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  • Back Cover
  • Inside Spread

Powwow 2019 Calendar

$15.95
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Since the 1800s, Native American Plains tribes have gathered for powwows to celebrate their rich heritage. The tradition continues with emphasis on spiritual and competitive dances. Photographer Chris Roberts shares the tradition through compelling images. POWWOW 2019 captures the energy of powwow dancers who proudly preserve their ancestral traditions.

Powwows and dancers featured in the 2019 calendar include:

January 

“My name is Precious Little Dancer David, from Post Creek, Montana.   I am Chippewa Cree, Piikani, Pend' Oreille, and Tlingit.  My goals are to go to college and become a registered nurse. I have been dancing since I could walk. I started off dancing Jingle and then started dancing Fancy Shawl. My family and I travel all around powwow country.”

February

Fancy dancer Chaz Baker is from Rocky Boy, Montana. He is a gifted athlete who has been attending college when he’s not on the powwow circuit. Chaz was competing at the 2017 North American Indian Days in Browning, Montana.

March 

Hahots Shebala, Nez Perce/Navajo/Oglala Sioux, is an accomplished Northern Traditional dancer. “I am 21 years old from Kooskia, Idaho. I have been dancing ever since I can remember. I am currently working on my bachelor degree in Business management attending Northwest Indian College, and I also am a full time farrier. Qeci'yew'yew (thank you).“

April

Nabahe Shebala, Blackfeet/Dine. "My name is Nabahe (Na-bah-hee) Piikani Shebala, which means Piikani Warrior Shebala. On my mother’s side I am Blackfeet and on my father’s side I am Dine. I am five years old and like to dance Northern Traditional.”  Nabahe comes from a Powwow family where everyone participates in dancing and singing. He was photographed at Helena, Montana’s Last Chance Community Powwow. Hahots Shebala is his uncle.  

May

Jonathan Brewer, Blackfeet/ Blood. “I am a forty year-old Canadian Men’s Traditional dancer who is currently going to school for my Bachelors of Social Work. When I have free time I love to hit the powwow trail.  Most people know me as an actor (DreamKeeper, Apocalypto) but it’s more of a hobby than a job. When I’m not going to school or on the powwow trail I work as a youth counselor.”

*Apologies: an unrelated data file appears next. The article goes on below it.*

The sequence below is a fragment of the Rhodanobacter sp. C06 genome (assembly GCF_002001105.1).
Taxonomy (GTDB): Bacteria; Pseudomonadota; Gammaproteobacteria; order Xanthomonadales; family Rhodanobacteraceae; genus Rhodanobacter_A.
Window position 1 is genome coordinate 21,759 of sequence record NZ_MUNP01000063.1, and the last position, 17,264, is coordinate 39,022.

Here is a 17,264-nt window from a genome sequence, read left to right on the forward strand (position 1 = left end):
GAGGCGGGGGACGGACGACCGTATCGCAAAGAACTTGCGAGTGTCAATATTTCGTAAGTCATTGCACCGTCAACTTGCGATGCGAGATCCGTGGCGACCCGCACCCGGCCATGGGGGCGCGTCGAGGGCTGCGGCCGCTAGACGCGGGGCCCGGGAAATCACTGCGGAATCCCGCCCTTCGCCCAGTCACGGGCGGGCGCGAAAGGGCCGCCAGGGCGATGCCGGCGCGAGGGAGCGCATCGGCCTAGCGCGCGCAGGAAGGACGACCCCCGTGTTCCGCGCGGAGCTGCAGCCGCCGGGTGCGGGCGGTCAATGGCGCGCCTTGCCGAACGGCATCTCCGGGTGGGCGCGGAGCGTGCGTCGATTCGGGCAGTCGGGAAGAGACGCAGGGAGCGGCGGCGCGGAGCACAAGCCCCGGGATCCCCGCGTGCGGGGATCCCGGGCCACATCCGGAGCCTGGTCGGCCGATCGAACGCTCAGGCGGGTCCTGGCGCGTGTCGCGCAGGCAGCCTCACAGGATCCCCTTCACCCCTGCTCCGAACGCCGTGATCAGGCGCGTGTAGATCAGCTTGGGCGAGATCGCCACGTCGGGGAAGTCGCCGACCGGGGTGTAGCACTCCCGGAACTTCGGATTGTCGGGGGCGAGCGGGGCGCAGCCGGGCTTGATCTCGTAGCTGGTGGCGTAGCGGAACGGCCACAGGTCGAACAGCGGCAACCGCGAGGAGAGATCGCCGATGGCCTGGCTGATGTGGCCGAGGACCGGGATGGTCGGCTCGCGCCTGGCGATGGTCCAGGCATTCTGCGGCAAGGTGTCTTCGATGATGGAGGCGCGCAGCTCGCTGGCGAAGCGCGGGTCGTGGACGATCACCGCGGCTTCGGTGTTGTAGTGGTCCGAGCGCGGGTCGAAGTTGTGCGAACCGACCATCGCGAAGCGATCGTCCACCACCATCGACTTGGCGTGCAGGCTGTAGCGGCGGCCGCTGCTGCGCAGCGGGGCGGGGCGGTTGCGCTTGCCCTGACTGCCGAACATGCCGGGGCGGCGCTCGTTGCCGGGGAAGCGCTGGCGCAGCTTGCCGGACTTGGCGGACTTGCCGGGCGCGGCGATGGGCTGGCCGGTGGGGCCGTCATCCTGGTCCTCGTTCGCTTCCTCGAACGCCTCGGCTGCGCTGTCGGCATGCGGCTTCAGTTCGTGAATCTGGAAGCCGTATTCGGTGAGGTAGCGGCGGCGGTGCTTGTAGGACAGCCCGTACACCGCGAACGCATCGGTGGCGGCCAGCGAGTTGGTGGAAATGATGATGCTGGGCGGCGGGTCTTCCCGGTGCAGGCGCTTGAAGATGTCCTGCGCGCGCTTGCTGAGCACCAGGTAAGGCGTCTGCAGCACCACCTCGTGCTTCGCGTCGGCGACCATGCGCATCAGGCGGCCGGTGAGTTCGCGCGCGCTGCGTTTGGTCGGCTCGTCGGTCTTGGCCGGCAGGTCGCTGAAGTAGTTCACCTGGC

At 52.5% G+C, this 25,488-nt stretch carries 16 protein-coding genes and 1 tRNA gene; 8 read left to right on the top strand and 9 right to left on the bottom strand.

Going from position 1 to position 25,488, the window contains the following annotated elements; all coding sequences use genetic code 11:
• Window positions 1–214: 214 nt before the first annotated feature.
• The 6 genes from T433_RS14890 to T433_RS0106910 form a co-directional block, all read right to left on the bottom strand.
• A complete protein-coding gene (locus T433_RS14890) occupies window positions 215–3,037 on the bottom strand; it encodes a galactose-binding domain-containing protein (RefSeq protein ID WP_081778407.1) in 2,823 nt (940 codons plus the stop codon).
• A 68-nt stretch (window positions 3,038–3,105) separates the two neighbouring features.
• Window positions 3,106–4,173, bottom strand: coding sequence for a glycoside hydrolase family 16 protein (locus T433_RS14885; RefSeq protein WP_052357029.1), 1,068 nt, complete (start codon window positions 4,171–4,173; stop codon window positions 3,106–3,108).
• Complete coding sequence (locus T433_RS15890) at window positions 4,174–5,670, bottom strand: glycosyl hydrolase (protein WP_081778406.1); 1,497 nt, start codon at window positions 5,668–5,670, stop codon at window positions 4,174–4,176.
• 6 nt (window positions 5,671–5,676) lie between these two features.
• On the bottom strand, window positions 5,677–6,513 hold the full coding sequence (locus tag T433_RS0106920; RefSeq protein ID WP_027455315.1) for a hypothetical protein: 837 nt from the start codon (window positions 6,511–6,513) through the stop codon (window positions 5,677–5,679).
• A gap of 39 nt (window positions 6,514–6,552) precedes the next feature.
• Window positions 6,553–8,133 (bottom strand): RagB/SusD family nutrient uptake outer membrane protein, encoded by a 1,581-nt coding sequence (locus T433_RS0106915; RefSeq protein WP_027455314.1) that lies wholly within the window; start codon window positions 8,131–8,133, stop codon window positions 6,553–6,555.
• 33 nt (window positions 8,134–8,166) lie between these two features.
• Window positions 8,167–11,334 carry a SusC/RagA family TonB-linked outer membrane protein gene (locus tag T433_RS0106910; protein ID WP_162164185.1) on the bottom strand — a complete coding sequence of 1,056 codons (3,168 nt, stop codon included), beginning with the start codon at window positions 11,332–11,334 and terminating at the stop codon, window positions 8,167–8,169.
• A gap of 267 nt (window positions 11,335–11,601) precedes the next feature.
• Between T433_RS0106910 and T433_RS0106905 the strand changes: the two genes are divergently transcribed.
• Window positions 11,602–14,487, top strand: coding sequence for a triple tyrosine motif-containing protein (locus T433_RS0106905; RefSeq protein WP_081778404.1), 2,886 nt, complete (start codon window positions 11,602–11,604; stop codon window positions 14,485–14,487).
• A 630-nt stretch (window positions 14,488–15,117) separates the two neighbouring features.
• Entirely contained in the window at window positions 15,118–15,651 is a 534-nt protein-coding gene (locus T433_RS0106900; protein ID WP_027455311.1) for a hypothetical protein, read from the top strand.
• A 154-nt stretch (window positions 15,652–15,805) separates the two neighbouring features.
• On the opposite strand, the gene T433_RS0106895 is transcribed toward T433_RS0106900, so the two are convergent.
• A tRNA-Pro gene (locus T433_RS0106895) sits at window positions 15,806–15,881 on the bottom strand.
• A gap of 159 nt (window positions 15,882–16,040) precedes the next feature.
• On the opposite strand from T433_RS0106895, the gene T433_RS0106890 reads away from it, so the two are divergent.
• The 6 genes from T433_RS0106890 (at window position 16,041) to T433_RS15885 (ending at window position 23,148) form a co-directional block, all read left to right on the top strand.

June 

Nine year old Justus Cree Jr. is Assiniboine/Cree/Nooksack/Warm Springs. “I love to powwow. Singing and dancing is so much fun. I get to dance hard for all the people who can't dance. I enjoy dancing Traditional because I get to tell a story of battle when I dance.  When we travel to go dance I get to see so many cool places all over USA and Canada.” His father Justus Cree Sr. participates in powwows as a dancer and on powwow staffs. They were attending the Clearwater River Casino Powwow in Lewiston, Idaho.  

July 

Laurencia Starblanket is Salish and a member of the Starblanket Cree Band of Canada. “I am seventeen years old and dance Old Style Jingle Dress. I am a Senior at Arlee, High School and participate with the Arlee Scarlet basketball and cross country teams. I enjoy summer time traveling and meeting new people while I dance and sing with the Lower Crossing Drum group.”

August

Russell McCloud, Puyallup/Yakama/Umatilla, forty years old, is a champion dancer known throughout Indian Country. “I’ve been dancing the Northern Straight Traditional style since I could walk. I love to dance and represent my people and family all over the United States. Dancing is my whole being and I have raised my children in this way of life.” Russell and his family live in Washington State.

September

Leah McGurk Brown, Navajo. “As a Navajo powwowing is not our traditional way. Being born and raised in California we were introduced to this way of life.  In California the powwow is more Inter-Tribal where we native people come together to share our culture. By travelling across the US and Canada we’ve made lots of friends and been taken as family by many. In this way we have adapted and learned other tribe’s ways and traditions and to respect and honor them. I am pictured here wearing the buckskin dress of my adopted sister Shayne Hughes a member of Otoe Missouri and Kaw tribe of Oklahoma. She encourages me to always be proud of who we are and where we come from.”

October

Alvin Yellow Owl is 33 and a Blackfeet educator. “Oki! My name is Alvin Yellow Owl III. My Indian name is “Ootahkiitsipistoo” Yellow Owl. I dance the Northern Contemporary style. Every time I have the opportunity to dance I feel so blessed by God to do what I love since I had a serious car accident some years back.  Every day is a cherished day when I get to dance in the powwow circle with friends and family. I hope you all have a blessed year and safe travels, Aho!” 

November

Ike Carpenter. “I am a twenty year-old Flathead from St. Ignatius, Montana. I am a Traditional dancer.  I dance Traditional because it is the style I was first introduced to when I was ten and I stuck with it. Ten years later I am still dancing the same style.”

December

Ira L. Walks, Crow/Cree. “Sho-Da-Gee! My Indian name, Awaxaawaa-sh-tash, means "Goes to the Mountains". My journey began in 2002 with the start of my recovery from alcoholism.My wife and I were attending powwows in Idaho, Montana, Nevada, Utah, and Wyoming with our arts and crafts booth. My older brother encouraged me to dance the Traditional Crow style. He advised me that dancing and camaraderie with powwow participants is a part of healing.  He helped me with my regalia.  My wife and I now make regalia for our grandchildren and dance with them. This is a blessing in itself.In our travels we meet many people and make many friends along the way.This is why I dance. Aho!”

 

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